The Disraeli Room

The Disraeli Room

Blog Post

Enabling rural communities to thrive: Powering the rural economy

6th July 2015

Britain, along with much of the rest of the world, is facing the infamous energy “trilemma” of rising energy costs, climate change and strains on security of supply. With about 20% of our population living in rural areas, it’s vital that we find clean, sustainable ways to address this trilemma within the rural economy.

Small and medium-scale, distributed renewables give anyone with a plot of land the opportunity to generate power, in turn offsetting rising bills, increasing clean energy consumption and helping to secure our domestic energy supply. To illustrate the scale of this opportunity, research by the Farm Power Coalition shows there is at least 10GW of untapped renewable resource across UK farms alone – equivalent to more than three times the installed capacity of the proposed new nuclear power plant at Hinkley Point C. Research by Farmers Weekly highlights that 73% of farmers think that on-farm renewable energy should play a major part in meeting future energy needs in the UK.

Small and medium wind turbines are designed to be privately owned by local people, communities or businesses, offsetting energy costs and generating new revenues that enable local businesses to thrive, rather than by energy companies seeking to make large returns. It is for this reason that turbines of this scale are known as “farm wind”, distinct from wind farms. Enabling farm wind to flourish is about empowering individuals and rural communities, not about lining the pockets of developers with tax payer money.

From a visual perspective too, farm wind is designed to mesh with the countryside. While larger onshore wind farms comprise turbines up to 150 metres tall[1], farm wind turbines are smaller than standard pylons, and less than a quarter of the height of wind farm turbines[2]. Not only can small and medium wind help to strengthen our rural economy, supporting farms, communities and rural businesses throughout the UK, but deployment of smaller wind turbines will also create green jobs and provide sustainable, renewable energy generation at a reasonable cost.

The truth is that the majority of people, irrespective of how they vote, want to see more onshore wind. A recent YouGov poll[3]  for The Sunday Times showed that 52% of Conservative voters felt the government should either encourage or allow the building of more onshore wind farms, contrasted with just 18% who felt that they should be banned. For the general public as a whole, the numbers rose to 61% in favour of more onshore wind with 14% calling for a moratorium.

To put these figures in context, just 30% of the polled public said they were in favour of fracking in a nearby town or village, compared to 47% who said they were opposed. Yet, under the confused guise of a lack of public support, the Government intends to curtail the development of onshore wind while pushing ahead with shale gas extraction.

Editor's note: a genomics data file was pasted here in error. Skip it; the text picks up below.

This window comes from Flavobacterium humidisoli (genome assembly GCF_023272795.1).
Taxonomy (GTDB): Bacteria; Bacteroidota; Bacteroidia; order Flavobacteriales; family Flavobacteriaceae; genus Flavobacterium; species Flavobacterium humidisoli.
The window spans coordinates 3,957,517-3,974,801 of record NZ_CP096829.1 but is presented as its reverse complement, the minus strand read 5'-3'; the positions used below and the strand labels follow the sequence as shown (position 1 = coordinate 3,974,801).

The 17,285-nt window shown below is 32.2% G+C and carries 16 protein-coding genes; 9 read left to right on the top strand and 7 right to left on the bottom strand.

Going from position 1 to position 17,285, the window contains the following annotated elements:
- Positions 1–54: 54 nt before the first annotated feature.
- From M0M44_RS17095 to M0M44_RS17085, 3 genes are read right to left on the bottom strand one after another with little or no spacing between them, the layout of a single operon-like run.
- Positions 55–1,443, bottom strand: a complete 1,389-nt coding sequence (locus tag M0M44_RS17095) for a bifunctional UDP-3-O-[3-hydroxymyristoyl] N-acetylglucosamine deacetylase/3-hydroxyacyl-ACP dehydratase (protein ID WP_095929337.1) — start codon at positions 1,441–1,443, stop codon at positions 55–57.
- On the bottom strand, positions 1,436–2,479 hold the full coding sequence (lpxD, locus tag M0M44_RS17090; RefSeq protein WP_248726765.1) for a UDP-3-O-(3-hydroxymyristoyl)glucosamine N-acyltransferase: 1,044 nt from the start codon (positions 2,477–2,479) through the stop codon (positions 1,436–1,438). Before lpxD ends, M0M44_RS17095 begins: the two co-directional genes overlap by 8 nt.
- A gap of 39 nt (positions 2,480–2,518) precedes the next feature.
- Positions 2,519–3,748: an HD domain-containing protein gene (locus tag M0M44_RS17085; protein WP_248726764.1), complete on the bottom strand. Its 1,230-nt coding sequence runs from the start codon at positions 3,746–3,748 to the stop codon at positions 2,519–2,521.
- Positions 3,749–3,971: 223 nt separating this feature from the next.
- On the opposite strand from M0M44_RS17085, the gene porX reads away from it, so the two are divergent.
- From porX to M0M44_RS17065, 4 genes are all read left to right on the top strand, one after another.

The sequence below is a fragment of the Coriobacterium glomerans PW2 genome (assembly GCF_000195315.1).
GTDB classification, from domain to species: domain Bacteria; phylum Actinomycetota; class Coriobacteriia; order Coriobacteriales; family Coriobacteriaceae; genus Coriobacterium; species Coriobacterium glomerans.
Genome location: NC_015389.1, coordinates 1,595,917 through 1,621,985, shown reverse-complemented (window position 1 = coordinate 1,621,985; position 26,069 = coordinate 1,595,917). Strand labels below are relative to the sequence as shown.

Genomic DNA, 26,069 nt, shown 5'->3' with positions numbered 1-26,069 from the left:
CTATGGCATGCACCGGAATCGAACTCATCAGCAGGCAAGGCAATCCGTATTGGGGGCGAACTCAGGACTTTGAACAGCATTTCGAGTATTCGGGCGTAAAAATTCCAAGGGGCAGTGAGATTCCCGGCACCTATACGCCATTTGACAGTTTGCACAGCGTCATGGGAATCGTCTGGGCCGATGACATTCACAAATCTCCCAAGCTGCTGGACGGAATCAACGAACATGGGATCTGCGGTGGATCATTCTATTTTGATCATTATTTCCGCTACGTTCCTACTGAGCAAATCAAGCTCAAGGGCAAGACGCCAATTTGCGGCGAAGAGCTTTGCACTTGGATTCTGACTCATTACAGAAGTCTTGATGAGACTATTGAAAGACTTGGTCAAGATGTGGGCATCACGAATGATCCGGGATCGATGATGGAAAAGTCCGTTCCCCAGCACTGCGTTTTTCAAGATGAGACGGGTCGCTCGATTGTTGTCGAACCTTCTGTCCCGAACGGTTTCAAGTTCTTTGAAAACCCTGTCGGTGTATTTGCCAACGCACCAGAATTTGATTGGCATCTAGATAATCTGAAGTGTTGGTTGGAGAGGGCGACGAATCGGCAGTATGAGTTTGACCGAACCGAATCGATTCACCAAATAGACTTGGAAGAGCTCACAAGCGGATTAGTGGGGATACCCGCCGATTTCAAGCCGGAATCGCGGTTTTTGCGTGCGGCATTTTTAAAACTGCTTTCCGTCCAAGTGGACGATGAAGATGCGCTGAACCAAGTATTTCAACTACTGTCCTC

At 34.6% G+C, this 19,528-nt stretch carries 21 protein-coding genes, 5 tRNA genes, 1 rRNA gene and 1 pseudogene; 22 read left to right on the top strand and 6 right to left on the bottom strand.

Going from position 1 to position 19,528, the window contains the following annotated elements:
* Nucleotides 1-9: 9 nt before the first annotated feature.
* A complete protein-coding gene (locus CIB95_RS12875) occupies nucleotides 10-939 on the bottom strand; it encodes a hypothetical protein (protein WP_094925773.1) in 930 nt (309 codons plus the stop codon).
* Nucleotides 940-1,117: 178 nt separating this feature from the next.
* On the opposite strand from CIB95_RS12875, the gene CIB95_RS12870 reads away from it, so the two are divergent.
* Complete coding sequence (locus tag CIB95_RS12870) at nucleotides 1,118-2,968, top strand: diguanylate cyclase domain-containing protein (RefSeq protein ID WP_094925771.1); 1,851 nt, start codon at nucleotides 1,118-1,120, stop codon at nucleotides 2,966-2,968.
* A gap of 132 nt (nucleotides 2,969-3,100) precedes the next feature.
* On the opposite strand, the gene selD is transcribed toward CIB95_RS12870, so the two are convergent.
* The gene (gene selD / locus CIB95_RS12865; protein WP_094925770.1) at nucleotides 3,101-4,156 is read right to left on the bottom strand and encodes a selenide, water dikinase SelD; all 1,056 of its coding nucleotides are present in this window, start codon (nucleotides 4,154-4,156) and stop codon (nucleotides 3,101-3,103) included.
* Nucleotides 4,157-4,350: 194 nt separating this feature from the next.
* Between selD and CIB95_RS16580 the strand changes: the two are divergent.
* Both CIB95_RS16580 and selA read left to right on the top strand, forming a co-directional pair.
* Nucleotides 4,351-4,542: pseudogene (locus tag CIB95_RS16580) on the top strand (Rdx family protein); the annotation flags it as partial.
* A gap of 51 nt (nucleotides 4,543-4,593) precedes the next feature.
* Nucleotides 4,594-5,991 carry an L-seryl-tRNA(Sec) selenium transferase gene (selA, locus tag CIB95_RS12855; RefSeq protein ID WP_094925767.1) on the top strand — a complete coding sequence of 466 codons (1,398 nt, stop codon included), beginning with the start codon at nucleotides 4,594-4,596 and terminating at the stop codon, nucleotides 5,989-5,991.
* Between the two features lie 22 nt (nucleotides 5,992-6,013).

The UK Government has already announced changes to planning laws and subsidies for large onshore wind farms, and has stated that DECC will be reviewing the Feed-in Tariff (FiT) regime for small scale renewables over the summer.

Government is right to challenge industry to deliver on price reductions, but it also needs to recognise that the sector has actually continually over-exceeded on cost cutting, and FiT payments have been reducing ahead of schedule accordingly. The FiT is doing all the things it was created to do – create volume to cut costs for consumers.

The Government has said it is committed to decarbonisation at the lowest cost. Small scale, distributed wind generation is already close to grid parity, generating power at lower cost than new nuclear. Premature curtailment of the FiT system would seem to directly undermine its own objectives, even without taking into account the wider responsibilities of government – to investors, to the maintenance of jobs, to fairness, and to proportionality. We need to remove the barriers preventing people from producing their own energy, not create more.

The Government’s approach to solar has already created a “perfect storm” of legal challenges, policy confusion and market changes. A halt to support for the growth of distributed onshore wind power would have similarly destructive implications, both immediate and long-term, personal and collective.

Wind turbines are a reflection of our reliance on electrification, just as windmills are a symbol of the industrial revolution. Not everyone wants a wind turbine on their property, but there are many people who do want to invest in farm wind. It is crucial for the UK energy system that the future of onshore wind in the UK comes down to more than just a matter of back bencher taste.





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